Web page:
Incredible surprise finishes were on display at the Chandler Rotary Track Invitational on Saturday. Richard Obert/azcentral sports
Tyson Jones knew he had a special throw in him during warmups Saturday when he flashed a big smile after easily clearing 60 feet.
With Oro Valley Canyon del Oro senior Turner Washington posing as a big threat, the Goodyear Desert Edge junior ramped it up, winning the boys shot put at 66 feet, 8 inches at Chandler High’s Austin Field.
It was a meet record in the 77th Nike Chandler Rotary Track and Field Invitational – one of the bigger high school invites in the nation. And it was the third-farthest throw in Arizona preps history.
“The competition was really good, something I never experienced before,” Jones said. “Having everybody. Elijah Mason, Turner Washington, both over 60 feet, it was amazing.”
Washington finished second at 64-6 with Phoenix Desert Vista’s Mason third at more than 62 feet. Washington came back and broke Dwight Johnson’s state record in discus with a throw of 215-8, three feet farther than the 1987 mark.
Jones keeps edging closer to Dallas Long’s 58-year-old state record of 69-3. Jones now trails Dwight Johnson, who had the second-longest throw in state history in 1987 at 67- ½.
Some of the meet’s past stars came out to see what figured to be one of the most competitive meets in the long, storied history of the Chandler Rotary.
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Olympic 110-meter hurdler Devon Allen, former Chandler hurdler/sprinter/jumper Jasmine Todd and Pittsburgh Steelers wide receiver Markus Wheaton were among some of the meet’s past record holders on hand.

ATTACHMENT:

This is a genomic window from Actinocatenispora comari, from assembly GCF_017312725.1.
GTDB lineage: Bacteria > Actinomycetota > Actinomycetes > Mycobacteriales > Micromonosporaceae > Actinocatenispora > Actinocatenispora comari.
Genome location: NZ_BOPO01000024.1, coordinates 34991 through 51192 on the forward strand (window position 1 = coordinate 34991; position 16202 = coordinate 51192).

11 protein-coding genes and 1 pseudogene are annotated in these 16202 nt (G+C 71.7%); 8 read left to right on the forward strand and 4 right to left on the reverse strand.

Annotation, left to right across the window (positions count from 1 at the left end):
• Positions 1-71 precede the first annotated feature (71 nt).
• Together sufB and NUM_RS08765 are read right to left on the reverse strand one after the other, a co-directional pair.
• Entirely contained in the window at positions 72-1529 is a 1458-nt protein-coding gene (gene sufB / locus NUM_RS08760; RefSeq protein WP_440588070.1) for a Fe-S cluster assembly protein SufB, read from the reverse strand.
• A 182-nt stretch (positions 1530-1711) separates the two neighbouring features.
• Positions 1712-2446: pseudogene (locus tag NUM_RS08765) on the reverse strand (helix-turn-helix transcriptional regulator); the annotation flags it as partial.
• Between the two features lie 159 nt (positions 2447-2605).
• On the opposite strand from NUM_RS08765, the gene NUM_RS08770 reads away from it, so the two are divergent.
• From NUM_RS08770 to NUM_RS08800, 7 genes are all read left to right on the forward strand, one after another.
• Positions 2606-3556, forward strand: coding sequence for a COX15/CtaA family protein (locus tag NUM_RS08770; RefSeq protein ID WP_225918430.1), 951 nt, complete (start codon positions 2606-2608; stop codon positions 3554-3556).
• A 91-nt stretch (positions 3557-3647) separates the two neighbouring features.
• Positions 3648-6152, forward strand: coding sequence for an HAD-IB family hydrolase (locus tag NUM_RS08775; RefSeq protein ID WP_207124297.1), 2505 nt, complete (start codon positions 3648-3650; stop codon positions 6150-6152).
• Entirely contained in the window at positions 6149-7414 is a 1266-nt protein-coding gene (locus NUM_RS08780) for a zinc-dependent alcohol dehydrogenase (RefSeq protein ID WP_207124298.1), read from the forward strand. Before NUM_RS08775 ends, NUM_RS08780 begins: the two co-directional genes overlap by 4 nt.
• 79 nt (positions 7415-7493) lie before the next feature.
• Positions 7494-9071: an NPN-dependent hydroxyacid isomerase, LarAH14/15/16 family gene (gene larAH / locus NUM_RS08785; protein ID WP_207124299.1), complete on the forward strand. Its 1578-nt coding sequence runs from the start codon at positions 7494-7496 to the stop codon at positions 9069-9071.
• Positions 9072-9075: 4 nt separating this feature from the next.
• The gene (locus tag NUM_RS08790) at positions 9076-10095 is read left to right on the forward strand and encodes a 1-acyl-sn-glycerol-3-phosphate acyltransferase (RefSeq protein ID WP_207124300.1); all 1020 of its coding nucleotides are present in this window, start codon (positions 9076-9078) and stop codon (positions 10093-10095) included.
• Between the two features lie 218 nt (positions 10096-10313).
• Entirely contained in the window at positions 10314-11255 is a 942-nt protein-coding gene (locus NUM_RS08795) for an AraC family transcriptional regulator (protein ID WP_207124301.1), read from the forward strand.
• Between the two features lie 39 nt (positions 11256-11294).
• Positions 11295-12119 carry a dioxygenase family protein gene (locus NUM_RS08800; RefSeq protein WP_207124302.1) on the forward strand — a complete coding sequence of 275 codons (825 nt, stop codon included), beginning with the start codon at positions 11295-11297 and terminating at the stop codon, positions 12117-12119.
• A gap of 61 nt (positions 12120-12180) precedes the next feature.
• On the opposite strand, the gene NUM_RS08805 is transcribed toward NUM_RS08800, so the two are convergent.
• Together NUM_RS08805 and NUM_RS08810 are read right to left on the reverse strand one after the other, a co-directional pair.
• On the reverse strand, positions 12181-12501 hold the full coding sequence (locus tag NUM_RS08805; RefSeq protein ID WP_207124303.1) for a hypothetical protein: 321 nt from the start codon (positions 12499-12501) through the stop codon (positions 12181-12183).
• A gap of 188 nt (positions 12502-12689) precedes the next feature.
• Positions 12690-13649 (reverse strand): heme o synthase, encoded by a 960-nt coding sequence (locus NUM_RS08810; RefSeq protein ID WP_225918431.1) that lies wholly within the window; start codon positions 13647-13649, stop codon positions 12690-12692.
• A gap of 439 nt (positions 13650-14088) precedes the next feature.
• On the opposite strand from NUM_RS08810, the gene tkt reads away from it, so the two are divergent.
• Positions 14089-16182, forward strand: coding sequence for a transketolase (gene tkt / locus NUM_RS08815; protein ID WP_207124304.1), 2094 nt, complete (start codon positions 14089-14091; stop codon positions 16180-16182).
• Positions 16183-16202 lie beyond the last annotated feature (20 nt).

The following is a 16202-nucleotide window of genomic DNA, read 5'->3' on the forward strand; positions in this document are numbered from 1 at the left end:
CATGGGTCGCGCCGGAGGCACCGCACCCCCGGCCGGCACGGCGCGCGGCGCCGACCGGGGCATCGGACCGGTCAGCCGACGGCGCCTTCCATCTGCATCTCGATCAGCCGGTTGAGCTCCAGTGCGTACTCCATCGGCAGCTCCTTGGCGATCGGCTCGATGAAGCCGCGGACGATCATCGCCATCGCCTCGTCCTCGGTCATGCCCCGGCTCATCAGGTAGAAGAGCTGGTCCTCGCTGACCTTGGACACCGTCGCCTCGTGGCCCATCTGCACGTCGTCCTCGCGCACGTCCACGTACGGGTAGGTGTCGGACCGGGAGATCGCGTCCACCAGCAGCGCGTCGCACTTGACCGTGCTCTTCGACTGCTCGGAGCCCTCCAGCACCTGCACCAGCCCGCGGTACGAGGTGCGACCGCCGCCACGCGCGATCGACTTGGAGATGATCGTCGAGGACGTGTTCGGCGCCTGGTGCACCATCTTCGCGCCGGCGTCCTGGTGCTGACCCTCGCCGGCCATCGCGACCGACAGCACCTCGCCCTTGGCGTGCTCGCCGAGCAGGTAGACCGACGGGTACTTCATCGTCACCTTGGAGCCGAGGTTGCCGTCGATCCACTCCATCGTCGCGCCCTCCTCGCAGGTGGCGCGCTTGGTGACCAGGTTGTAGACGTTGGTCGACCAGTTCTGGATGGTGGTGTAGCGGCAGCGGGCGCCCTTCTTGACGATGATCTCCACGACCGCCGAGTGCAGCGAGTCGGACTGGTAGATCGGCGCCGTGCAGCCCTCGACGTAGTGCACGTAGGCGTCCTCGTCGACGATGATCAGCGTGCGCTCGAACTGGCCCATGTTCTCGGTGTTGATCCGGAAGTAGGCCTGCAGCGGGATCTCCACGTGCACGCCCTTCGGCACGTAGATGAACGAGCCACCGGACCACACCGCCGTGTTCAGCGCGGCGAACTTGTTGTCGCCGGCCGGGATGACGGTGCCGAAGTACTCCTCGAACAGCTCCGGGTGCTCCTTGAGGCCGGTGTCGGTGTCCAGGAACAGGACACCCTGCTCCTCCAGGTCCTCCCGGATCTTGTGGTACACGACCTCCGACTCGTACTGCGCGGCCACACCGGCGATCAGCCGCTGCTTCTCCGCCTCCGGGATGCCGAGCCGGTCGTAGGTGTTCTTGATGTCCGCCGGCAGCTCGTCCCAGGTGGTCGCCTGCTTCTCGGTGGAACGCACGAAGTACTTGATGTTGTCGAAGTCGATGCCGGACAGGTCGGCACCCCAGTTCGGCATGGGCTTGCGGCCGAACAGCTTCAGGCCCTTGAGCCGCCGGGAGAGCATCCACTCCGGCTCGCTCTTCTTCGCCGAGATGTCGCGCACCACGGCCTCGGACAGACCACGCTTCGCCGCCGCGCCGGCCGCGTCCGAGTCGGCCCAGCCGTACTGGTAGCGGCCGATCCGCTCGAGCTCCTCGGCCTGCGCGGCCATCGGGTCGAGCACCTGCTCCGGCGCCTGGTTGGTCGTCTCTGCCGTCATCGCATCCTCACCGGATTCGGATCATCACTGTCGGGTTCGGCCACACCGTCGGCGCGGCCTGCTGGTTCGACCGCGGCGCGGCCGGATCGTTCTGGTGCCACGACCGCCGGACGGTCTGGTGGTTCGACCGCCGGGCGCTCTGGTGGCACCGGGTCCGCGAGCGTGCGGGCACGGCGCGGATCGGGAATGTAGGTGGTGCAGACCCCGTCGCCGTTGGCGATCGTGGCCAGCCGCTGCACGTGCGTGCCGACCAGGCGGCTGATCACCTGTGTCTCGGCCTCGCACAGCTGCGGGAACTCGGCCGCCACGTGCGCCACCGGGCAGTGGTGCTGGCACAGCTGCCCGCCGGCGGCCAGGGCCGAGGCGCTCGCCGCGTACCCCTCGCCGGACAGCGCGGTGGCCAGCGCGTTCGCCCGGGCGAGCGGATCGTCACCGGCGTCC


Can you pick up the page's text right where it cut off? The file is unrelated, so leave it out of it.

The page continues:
Wheaton caught up with Phoenix North Canyon junior Tyrees Moulton to congratulate him after he broke the former Chandler sprinter’s 400-meter Rotary record at 47.15 seconds. Wheaton had the record at 47.38 in 2009.
“My finish was strong,” Moulton said. “The guy in lane five helped me at first, the first 200. But the finish was definitely the strongest part of the race.”
In the girls competition, all eyes were on the 1,600 and mile, a combination race, that had a strange twist to the end.
With Rio Rico’s Allie Schadler and Grandview (Colo.) distance phenom Brie Oakley tied at the start of the final lap, they were neck-and-neck at the finish. Schadler won the 1,600 in 4 minutes, 45.39 seconds, followed by Oakley at 4:45.43. But the mile (named for deceased local runner Sally Meyerhoff) is a tad longer, and Oakley edged out Shadler for that title.
“That’s very weird,” said Schadler, who has signed to run at Washington. “It never happened before. But that’s OK.”
Two weeks ago, Oakley and Schadler met in New York for the 2-mile run at the New Balance Indoor Nationals. Oakley won with Schadler finishing fourth. Oakley set a national record in the 5K in that meet, running under 16 minutes.
Oakley, a former soccer player who only began running two years ago, knew Saturday’s mile would be tough with Schadler in her element.
“I definitely need to work more on my shorter distance,” Oakley said. “I had her right on my shoulder and eventually she went ahead of her so I had to chase her. I’ve not seen that very much. So I’m glad I had that race.”
Earlier, Tara Davis of Argoura, Calif., set a meet record in the girls 100 hurdles, winning in 13.50 seconds. That wasn’t a PR. She has run 13.38 in a meet.
“I just wanted to get a 13.5 or lower,” Davis said. “I thought it would be cool to come to Arizona. I had never been here before to do an outdoor meet. It was cool.”
Tolleson senior Trey Johnson came into the meet with a chip on his shoulder.
He originally wasn’t going to be in the meet, but he got in at the last minute as an alternate, and won both the boys 110 hurdles in 13.65 and the 100 dash in 10.57.
He ran in the supposedly slower second heat in both events. He won out of the eighth lane in the 100.
“I wouldn’t call it an upset, but I know a lot of people didn’t think I was going to win,” Johnson said. “I just felt good about this race (the 100), that I’d be able to do it.